Allen Weisselberg, longtime chief financial officer of the Trump Organization, has been granted immunity by federal prosecutors, according to the Wall Street Journal (paywall).
Weisselberg got a pass from facing charges by reportedly “providing information about Michael Cohen in the criminal investigation into hush-money payments for two women during the 2016 presidential campaign.”
Scrutiny of Weisselberg, “should worry the president,” Trump biographer Tim O’Brien wrote earlier this year. “If he winds up in investigators’ crosshairs for secreting payoffs, he could potentially provide much more damaging information to prosecutors than [Michael] Cohen ever could about the president’s dealmaking.”
Cohen, the president’s onetime personal attorney, implicated Trump in criminal activity while pleading guilty to two felony violations of federal campaign finance law this week. Cohen admitted paying an adult film star “at the direction of the candidate,” referring to Trump, to ensure her silence.
The Trump Organization paid Cohen $420,000 in monthly installments fraudulently billed as “legal services,” according to the federal case against him. Trump’s unwillingness to disclose his personal tax returns, as previous presidents have, has sparked rampant speculation about other financial misdeeds at the company. Fusion GPS, the consultancy that wrote the “Steele Dossier” about Trump, has alleged there is “widespread evidence” linking the Trump Organization to “dubious Russians” that raise questions about money-laundering.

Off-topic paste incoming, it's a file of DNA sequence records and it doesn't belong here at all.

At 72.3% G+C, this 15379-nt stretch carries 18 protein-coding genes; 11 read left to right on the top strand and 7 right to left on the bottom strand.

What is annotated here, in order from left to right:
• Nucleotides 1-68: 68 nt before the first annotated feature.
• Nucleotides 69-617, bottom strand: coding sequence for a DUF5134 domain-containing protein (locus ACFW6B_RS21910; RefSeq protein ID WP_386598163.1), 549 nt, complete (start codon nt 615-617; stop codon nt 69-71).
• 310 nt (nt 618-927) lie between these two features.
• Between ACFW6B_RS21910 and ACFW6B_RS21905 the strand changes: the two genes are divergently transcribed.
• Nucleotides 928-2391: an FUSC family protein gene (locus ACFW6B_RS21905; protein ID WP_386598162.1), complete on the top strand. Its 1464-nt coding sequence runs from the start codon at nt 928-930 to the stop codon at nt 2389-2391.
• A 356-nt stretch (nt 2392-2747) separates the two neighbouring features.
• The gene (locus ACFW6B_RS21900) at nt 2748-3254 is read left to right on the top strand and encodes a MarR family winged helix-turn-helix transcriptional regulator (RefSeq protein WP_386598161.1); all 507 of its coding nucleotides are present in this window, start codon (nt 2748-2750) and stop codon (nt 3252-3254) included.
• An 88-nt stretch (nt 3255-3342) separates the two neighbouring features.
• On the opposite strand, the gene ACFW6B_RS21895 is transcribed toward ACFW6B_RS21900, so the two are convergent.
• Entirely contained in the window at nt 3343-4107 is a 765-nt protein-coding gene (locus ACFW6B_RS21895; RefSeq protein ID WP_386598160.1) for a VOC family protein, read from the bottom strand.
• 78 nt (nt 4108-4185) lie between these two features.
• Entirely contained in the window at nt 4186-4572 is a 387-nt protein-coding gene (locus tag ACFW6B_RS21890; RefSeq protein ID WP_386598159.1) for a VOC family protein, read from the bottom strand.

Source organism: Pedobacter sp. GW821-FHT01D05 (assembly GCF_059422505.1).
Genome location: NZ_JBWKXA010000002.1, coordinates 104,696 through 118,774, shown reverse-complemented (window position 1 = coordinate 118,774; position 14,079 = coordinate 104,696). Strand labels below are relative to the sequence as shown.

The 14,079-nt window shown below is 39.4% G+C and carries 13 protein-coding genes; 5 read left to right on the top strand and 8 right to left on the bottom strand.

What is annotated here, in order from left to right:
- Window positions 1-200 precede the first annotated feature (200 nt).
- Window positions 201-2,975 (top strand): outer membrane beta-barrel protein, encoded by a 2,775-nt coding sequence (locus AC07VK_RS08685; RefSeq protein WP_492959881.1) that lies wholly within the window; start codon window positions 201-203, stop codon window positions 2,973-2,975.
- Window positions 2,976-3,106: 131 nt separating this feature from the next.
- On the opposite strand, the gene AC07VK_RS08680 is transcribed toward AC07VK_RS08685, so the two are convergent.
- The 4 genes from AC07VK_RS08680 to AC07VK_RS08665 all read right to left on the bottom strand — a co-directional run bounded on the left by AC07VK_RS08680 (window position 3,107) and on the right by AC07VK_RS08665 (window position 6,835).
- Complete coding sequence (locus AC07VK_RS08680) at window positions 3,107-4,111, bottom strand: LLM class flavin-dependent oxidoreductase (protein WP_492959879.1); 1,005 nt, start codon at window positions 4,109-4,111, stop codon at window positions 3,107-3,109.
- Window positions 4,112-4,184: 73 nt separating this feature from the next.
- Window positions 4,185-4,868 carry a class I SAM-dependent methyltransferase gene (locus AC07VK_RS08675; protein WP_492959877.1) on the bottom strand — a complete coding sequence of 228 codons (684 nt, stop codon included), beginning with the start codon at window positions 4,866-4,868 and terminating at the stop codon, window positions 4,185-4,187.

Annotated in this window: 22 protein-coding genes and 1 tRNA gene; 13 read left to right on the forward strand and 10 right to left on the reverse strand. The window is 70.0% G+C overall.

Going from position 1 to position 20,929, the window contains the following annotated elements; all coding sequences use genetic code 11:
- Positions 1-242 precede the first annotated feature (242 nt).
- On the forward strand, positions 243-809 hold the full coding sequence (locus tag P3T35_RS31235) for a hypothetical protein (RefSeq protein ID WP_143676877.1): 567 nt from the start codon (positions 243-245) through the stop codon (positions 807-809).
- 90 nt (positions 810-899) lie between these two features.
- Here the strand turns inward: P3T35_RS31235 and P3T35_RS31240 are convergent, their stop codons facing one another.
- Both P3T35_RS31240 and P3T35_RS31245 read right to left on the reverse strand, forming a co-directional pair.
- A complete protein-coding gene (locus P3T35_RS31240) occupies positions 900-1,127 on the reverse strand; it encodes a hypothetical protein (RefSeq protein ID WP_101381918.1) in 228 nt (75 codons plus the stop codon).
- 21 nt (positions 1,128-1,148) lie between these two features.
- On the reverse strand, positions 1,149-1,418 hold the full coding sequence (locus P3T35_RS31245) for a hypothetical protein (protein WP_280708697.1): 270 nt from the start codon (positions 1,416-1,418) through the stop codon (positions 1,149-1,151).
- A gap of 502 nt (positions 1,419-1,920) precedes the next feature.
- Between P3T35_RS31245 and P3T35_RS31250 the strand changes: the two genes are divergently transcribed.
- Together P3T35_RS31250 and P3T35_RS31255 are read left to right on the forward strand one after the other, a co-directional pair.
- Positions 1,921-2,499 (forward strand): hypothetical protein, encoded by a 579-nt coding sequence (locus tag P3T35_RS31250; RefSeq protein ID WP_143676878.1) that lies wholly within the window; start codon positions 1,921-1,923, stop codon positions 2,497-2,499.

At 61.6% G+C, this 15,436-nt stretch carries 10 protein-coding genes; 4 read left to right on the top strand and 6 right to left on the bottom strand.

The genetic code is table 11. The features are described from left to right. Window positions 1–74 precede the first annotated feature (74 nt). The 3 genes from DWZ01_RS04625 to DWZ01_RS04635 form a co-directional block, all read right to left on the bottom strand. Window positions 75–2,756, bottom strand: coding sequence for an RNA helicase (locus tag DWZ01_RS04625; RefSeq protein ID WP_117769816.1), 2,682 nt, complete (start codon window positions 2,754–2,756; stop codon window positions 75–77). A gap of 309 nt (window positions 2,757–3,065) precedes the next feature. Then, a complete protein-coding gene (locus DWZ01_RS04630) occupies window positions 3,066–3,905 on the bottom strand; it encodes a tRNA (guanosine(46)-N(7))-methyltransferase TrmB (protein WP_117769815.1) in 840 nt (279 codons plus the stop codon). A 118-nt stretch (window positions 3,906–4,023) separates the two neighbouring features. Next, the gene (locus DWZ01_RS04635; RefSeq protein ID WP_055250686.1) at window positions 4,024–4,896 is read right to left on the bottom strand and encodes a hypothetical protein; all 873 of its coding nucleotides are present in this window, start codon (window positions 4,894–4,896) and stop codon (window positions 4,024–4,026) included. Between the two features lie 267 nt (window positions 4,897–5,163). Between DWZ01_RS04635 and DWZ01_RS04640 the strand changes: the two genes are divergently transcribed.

When corporate fraud is probed, CFOs are often key figures in criminal schemes, as Jason Karaian, Quartz’s finance and economics editor and author of a book on CFOs, points out.
At least three key associates of Trump are now cooperating with authorities. In addition to Cohen and Weisselberg, David Pecker—CEO of the company that publishes the National Enquirer— is also cooperating with prosecutors in the US Attorney’s office in Manhattan, according to multiple reports. Pecker helped to hide two women’s allegations that they had affairs with Trump, according to the case against Cohen.
Trump has spent the week railing against Cohen for his plea bargain, saying the practice of offering immunity to witnesses “almost ought to be illegal.”
Weisselberg, in addition to serving as Trump’s CFO, oversees the president’s personal finances as a trustee for his financial assets while he’s in office. Let’s see how long that lasts.